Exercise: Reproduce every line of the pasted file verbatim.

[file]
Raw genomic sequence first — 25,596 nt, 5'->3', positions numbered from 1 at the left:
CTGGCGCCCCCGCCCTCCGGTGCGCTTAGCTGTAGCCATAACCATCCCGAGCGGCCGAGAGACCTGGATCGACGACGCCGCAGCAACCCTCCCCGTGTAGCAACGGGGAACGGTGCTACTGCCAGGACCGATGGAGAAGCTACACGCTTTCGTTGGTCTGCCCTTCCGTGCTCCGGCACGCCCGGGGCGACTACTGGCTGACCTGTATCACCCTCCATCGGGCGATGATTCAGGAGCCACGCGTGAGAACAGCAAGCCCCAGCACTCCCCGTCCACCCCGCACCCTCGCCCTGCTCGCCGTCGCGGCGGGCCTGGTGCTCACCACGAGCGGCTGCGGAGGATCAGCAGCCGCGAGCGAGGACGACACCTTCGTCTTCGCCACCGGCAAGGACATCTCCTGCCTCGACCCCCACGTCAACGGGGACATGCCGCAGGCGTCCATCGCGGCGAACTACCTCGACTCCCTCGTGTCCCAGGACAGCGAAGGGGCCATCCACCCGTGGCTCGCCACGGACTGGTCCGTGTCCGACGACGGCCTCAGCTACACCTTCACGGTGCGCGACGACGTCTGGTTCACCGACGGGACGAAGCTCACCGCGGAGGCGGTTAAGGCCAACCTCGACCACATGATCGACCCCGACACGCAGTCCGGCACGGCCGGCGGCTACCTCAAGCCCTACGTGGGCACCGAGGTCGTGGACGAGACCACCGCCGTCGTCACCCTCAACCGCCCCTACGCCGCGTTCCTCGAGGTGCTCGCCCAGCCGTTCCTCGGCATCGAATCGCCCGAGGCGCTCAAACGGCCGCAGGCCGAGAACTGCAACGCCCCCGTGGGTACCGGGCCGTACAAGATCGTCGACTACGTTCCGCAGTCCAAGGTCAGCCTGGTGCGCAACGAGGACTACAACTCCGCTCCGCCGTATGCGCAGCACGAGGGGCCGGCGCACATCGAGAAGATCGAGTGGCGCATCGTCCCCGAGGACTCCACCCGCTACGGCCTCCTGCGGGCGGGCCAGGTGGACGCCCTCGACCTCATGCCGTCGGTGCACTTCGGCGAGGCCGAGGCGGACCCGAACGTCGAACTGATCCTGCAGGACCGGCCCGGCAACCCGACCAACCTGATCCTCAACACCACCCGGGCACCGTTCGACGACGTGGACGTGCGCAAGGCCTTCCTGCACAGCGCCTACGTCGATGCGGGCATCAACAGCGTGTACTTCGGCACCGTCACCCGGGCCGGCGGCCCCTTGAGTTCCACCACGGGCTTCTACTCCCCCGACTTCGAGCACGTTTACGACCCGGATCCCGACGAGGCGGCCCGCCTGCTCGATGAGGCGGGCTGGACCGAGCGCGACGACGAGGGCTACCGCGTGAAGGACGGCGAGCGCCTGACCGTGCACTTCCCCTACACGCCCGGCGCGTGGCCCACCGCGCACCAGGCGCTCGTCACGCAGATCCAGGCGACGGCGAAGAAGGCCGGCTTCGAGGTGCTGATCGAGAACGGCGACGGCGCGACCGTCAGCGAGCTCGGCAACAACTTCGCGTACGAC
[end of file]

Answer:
Raw genomic sequence first — 25,596 nt, 5'->3', positions numbered from 1 at the left:
CTGGCGCCCCCGCCCTCCGGTGCGCTTAGCTGTAGCCATAACCATCCCGAGCGGCCGAGAGACCTGGATCGACGACGCCGCAGCAACCCTCCCCGTGTAGCAACGGGGAACGGTGCTACTGCCAGGACCGATGGAGAAGCTACACGCTTTCGTTGGTCTGCCCTTCCGTGCTCCGGCACGCCCGGGGCGACTACTGGCTGACCTGTATCACCCTCCATCGGGCGATGATTCAGGAGCCACGCGTGAGAACAGCAAGCCCCAGCACTCCCCGTCCACCCCGCACCCTCGCCCTGCTCGCCGTCGCGGCGGGCCTGGTGCTCACCACGAGCGGCTGCGGAGGATCAGCAGCCGCGAGCGAGGACGACACCTTCGTCTTCGCCACCGGCAAGGACATCTCCTGCCTCGACCCCCACGTCAACGGGGACATGCCGCAGGCGTCCATCGCGGCGAACTACCTCGACTCCCTCGTGTCCCAGGACAGCGAAGGGGCCATCCACCCGTGGCTCGCCACGGACTGGTCCGTGTCCGACGACGGCCTCAGCTACACCTTCACGGTGCGCGACGACGTCTGGTTCACCGACGGGACGAAGCTCACCGCGGAGGCGGTTAAGGCCAACCTCGACCACATGATCGACCCCGACACGCAGTCCGGCACGGCCGGCGGCTACCTCAAGCCCTACGTGGGCACCGAGGTCGTGGACGAGACCACCGCCGTCGTCACCCTCAACCGCCCCTACGCCGCGTTCCTCGAGGTGCTCGCCCAGCCGTTCCTCGGCATCGAATCGCCCGAGGCGCTCAAACGGCCGCAGGCCGAGAACTGCAACGCCCCCGTGGGTACCGGGCCGTACAAGATCGTCGACTACGTTCCGCAGTCCAAGGTCAGCCTGGTGCGCAACGAGGACTACAACTCCGCTCCGCCGTATGCGCAGCACGAGGGGCCGGCGCACATCGAGAAGATCGAGTGGCGCATCGTCCCCGAGGACTCCACCCGCTACGGCCTCCTGCGGGCGGGCCAGGTGGACGCCCTCGACCTCATGCCGTCGGTGCACTTCGGCGAGGCCGAGGCGGACCCGAACGTCGAACTGATCCTGCAGGACCGGCCCGGCAACCCGACCAACCTGATCCTCAACACCACCCGGGCACCGTTCGACGACGTGGACGTGCGCAAGGCCTTCCTGCACAGCGCCTACGTCGATGCGGGCATCAACAGCGTGTACTTCGGCACCGTCACCCGGGCCGGCGGCCCCTTGAGTTCCACCACGGGCTTCTACTCCCCCGACTTCGAGCACGTTTACGACCCGGATCCCGACGAGGCGGCCCGCCTGCTCGATGAGGCGGGCTGGACCGAGCGCGACGACGAGGGCTACCGCGTGAAGGACGGCGAGCGCCTGACCGTGCACTTCCCCTACACGCCCGGCGCGTGGCCCACCGCGCACCAGGCGCTCGTCACGCAGATCCAGGCGACGGCGAAGAAGGCCGGCTTCGAGGTGCTGATCGAGAACGGCGACGGCGCGACCGTCAGCGAGCTCGGCAACAACTTCGCGTACGAC